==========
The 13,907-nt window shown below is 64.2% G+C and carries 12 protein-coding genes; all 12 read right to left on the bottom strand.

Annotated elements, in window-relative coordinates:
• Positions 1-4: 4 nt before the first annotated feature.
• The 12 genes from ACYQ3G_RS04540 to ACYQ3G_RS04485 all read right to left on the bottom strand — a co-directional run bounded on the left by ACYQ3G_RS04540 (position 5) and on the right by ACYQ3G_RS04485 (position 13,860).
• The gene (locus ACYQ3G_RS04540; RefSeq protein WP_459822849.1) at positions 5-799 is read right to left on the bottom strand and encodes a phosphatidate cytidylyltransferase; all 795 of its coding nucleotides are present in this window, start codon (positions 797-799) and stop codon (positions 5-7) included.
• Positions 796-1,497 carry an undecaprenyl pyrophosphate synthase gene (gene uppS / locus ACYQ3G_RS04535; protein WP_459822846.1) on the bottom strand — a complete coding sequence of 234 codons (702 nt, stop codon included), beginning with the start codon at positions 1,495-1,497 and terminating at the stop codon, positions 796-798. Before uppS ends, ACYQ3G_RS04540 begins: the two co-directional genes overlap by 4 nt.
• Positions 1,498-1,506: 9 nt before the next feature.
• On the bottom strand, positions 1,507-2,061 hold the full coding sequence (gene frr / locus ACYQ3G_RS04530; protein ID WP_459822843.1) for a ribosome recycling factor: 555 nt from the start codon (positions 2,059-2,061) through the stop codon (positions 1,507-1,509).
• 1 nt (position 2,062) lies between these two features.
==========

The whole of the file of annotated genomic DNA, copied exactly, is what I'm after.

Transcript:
The 13,907-nt window shown below is 64.2% G+C and carries 12 protein-coding genes; all 12 read right to left on the bottom strand.

Annotated elements, in window-relative coordinates:
• Positions 1-4: 4 nt before the first annotated feature.
• The 12 genes from ACYQ3G_RS04540 to ACYQ3G_RS04485 all read right to left on the bottom strand — a co-directional run bounded on the left by ACYQ3G_RS04540 (position 5) and on the right by ACYQ3G_RS04485 (position 13,860).
• The gene (locus ACYQ3G_RS04540; RefSeq protein WP_459822849.1) at positions 5-799 is read right to left on the bottom strand and encodes a phosphatidate cytidylyltransferase; all 795 of its coding nucleotides are present in this window, start codon (positions 797-799) and stop codon (positions 5-7) included.
• Positions 796-1,497 carry an undecaprenyl pyrophosphate synthase gene (gene uppS / locus ACYQ3G_RS04535; protein WP_459822846.1) on the bottom strand — a complete coding sequence of 234 codons (702 nt, stop codon included), beginning with the start codon at positions 1,495-1,497 and terminating at the stop codon, positions 796-798. Before uppS ends, ACYQ3G_RS04540 begins: the two co-directional genes overlap by 4 nt.
• Positions 1,498-1,506: 9 nt before the next feature.
• On the bottom strand, positions 1,507-2,061 hold the full coding sequence (gene frr / locus ACYQ3G_RS04530; protein ID WP_459822843.1) for a ribosome recycling factor: 555 nt from the start codon (positions 2,059-2,061) through the stop codon (positions 1,507-1,509).
• 1 nt (position 2,062) lies between these two features.